An Ehrlichia ruminantium culture system was utilized for the anti-rickettsial evaluation of two ethnoveterinary plants, Elephantorrhiza elephantina and Aloe marlothii. Well-established E. ruminantium cultures were incubated with the plant leaf acetone extracts and compared to oxytetracycline and untreated controls. Effectivity was established by comparing the percentage parasitised cells and the calculation of both EC50 and extrapolated EC90 in microg/ml. The plant extracts were also screened for antibacterial activity using bioautography. Elephantorrhiza elephantina and A. marlothii demonstrated anti-ehrlichial activity with an EC50 of 111.4 and 64.5 microg/ml and EC90 of 228.9 and 129.9 microg/ml, respectively. The corresponding EC50 and EC90 for oxytetracycline was 0.29 and 0.08 microg/ml. Both plants appeared to produce their inhibitory activity by a similar mechanism, unrelated to that of the tetracyclines. Both the plant acetone extracts demonstrated antibacterial activity against Escherichia coli and Staphylococcus aureus (ATCC strains). PMID:17058439

  6. Prevalence of antibodies against Rickettsia conorii, Babesia canis, Ehrlichia canis, and Anaplasma phagocytophilum antigens in dogs from the Stretto di Messina area (Italy).

    PubMed

    Pennisi, Maria-Grazia; Caprì, Alessandra; Solano-Gallego, Laia; Lombardo, Gabriella; Torina, Alessandra; Masucci, Marisa

    2012-12-01

    The aims of this study were to determine the seroprevalence for Rickettsia conorii, Ehrlichia canis, Anaplasma phagocytophilum, and Babesia canis in outdoor-kennelled dogs (n=249) from the Stretto di Messina (Italy) and to compare seroprevalence in 2 public shelters and 4 privately-owned kennels where different tick-preventive measures were implemented in order to focus on the specific sanitary risk posed by public shelters in southern Italy for tick-borne pathogens. R. conorii (72%) and B. canis (70%) were the most prevalent infections when compared to E. canis (46%) and A. phagocytophilum (38%). Seroprevalence for R. conorii, E. canis, and A. phagocytophilum was significantly higher in public shelters than in private kennels. However, B. canis seropositivity was similar in both types of kennels. In addition, in private kennels where a regular ectocide treatment was carried out by means of spot-on devices, dogs did not present E. canis and A. phagocytophilum antibodies. One hundred fifty-one dogs out of 249 (61%) were seropositive to more than one pathogen with R. conorii and B. canis the most common ones. Coinfections were more frequently found in public-shelter dogs. This study demonstrated high seroprevalences against R. conorii, B. canis, E. canis, and A. phagocytophilum in kennelled dogs from both coastal sites of the Stretto di Messina and the importance of regular tick-bite prevention by means of individual spot-on devices. PMID:23140895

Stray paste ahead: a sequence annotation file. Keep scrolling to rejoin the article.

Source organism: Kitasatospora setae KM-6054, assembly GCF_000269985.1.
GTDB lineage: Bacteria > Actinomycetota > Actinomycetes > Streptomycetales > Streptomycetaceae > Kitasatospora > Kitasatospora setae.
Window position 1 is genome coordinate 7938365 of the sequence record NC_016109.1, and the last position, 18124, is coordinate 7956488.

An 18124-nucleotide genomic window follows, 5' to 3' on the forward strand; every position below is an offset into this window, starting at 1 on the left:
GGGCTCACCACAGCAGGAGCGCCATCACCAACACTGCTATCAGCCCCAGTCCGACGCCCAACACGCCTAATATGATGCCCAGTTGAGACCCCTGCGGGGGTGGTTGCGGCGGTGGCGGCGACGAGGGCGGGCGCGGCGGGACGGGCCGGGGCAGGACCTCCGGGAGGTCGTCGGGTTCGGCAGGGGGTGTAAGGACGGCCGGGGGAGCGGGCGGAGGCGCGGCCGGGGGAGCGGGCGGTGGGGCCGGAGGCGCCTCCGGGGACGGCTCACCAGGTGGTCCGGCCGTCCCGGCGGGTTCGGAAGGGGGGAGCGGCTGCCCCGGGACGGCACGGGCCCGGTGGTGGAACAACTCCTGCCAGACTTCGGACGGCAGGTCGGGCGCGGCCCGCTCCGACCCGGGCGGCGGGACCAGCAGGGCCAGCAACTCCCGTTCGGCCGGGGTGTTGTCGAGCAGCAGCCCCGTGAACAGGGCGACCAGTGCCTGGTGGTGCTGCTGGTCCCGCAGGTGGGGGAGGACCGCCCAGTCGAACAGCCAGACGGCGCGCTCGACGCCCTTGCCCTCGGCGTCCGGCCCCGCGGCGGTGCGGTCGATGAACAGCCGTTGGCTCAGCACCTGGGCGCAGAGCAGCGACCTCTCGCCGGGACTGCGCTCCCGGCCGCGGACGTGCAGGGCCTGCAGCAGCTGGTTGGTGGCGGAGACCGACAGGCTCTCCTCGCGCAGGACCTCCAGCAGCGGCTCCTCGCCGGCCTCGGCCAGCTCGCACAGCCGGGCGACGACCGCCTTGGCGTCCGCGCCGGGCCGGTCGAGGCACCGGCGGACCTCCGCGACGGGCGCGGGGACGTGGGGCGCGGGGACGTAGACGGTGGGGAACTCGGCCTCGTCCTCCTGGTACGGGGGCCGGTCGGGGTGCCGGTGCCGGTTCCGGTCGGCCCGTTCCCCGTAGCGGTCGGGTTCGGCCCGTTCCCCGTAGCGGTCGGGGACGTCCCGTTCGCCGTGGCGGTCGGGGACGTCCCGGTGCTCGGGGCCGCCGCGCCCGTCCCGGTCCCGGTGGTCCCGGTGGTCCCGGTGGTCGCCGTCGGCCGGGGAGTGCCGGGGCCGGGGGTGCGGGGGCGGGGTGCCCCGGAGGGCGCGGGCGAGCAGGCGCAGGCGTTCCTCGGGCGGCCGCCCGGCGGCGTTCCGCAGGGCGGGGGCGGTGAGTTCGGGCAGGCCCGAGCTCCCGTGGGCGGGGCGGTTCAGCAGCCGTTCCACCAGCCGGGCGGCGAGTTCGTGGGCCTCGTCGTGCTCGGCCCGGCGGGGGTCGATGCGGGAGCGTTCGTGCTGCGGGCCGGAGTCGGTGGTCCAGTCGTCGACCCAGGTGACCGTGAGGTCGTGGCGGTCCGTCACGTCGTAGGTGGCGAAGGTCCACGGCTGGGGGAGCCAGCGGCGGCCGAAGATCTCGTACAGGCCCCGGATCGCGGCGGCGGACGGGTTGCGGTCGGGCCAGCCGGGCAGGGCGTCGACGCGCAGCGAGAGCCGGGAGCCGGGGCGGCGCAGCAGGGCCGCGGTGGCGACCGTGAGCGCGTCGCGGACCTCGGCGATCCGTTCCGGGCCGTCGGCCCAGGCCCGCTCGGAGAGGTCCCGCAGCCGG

7. The prevalence of Ehrlichia canis, Anaplasma platys and Babesia spp. in dogs in Nueva Ecija, Philippines based on multiplex polymerase chain reaction (mPCR) assay.

    PubMed

    Corales, Joyce Marielle I; Viloria, Victoria V; Venturina, Virginia M; Mingala, Claro N

    2014-01-01

    The aim of the study was to determine the prevalence of Ehrlichia canis, Anaplasma platys and Babesia spp. in dogs. It describes the practice of veterinarians in detecting tick-borne diseases in Nueva Ecija, Philippines. Seventy blood samples were collected and were subjected to multiplex PCR for the detection of E. canis, Babesia spp. and A. platys. The prevalence of babesiosis is the highest in Cabanatuan City (2/10), while a 10% prevalence (1/10) was observed in Science City of Muñoz, Talavera and Sta. Rosa. E. canis were only detected in Cabanatuan City. However, no anaplasmosis was detected in any area. The prevalence of babesiosis and ehrlichiosis in Nueva Ecija is 7.14% (5/70) and 2.85% (2/70) respectively. In addition, 70% (7/10) of the Nueva Ecija veterinary practitioners encountered cases of suspected ehrlichiosis in their practice. The diagnosis of ehrlichiosis is based primarily on presented clinical signs and complete blood counts, which include a platelet count. Of the 10 respondents, half utilized test kits while 90% interpreted blood samples. Meanwhile, only 60% of the respondents used an ELISA test kit for ehrlichiosis. For some practitioners, the main reason for not utilizing a kit is the high cost. None of the respondents had previously attended cases of suspected anaplasmosis. Only one respondent diagnosed a case of babesiosis by blood smear microscopy. PMID:25706424

  8. A serological and molecular survey of Babesia vogeli, Ehrlichia canis and Rickettsia spp. among dogs in the state of Maranhão, northeastern Brazil.

    PubMed

    da Costa, Andréa Pereira; Costa, Francisco Borges; Labruna, Marcelo Bahia; Silveira, Iara; Moraes-Filho, Jonas; Soares, João Fábio; Spolidorio, Mariana Granziera; Guerra, Rita de Maria Seabra Nogueira de Candanedo

    2015-01-01

    This study evaluated exposure and infection by tick-borne agents (Babesia vogeli, Ehrlichia canis and Rickettsia spp.) in 172 dogs in rural areas and 150 dogs in urban areas of the municipality of Chapadinha, state of Maranhão, northeastern Brazil, using molecular and serological methods. Overall, 16.1% of the sampled dogs (52/322) were seroreactive to B. vogeli, with endpoint titers ranging from 40 to 640. For E. canis, 14.6% of the dogs (47/322) were seroreactive, with endpoint titers from 80 to 163,840. Antibodies reactive to at least one of the five species of Rickettsia were detected in 18.9% of the dogs (61/322), with endpoint titers ranging from 64 to 4,096. High endpoint titers were observed for Rickettsia amblyommii. Three (0.9%) and nine (2.8%) canine blood samples were PCR-positive for Babesia spp. and E. canis. The ticks collected from urban dogs were all Rhipicephalus sanguineus sensu lato, whereas the rural dogs were infested by R. sanguineus s.l, Amblyomma cajennense sensu lato and Amblyomma ovale. One A. ovale tick was found to be infected by Rickettsia bellii. This study provides an epidemiological background for controlling and preventing canine tick-borne diseases in a neglected region of Brazil. PMID:25909250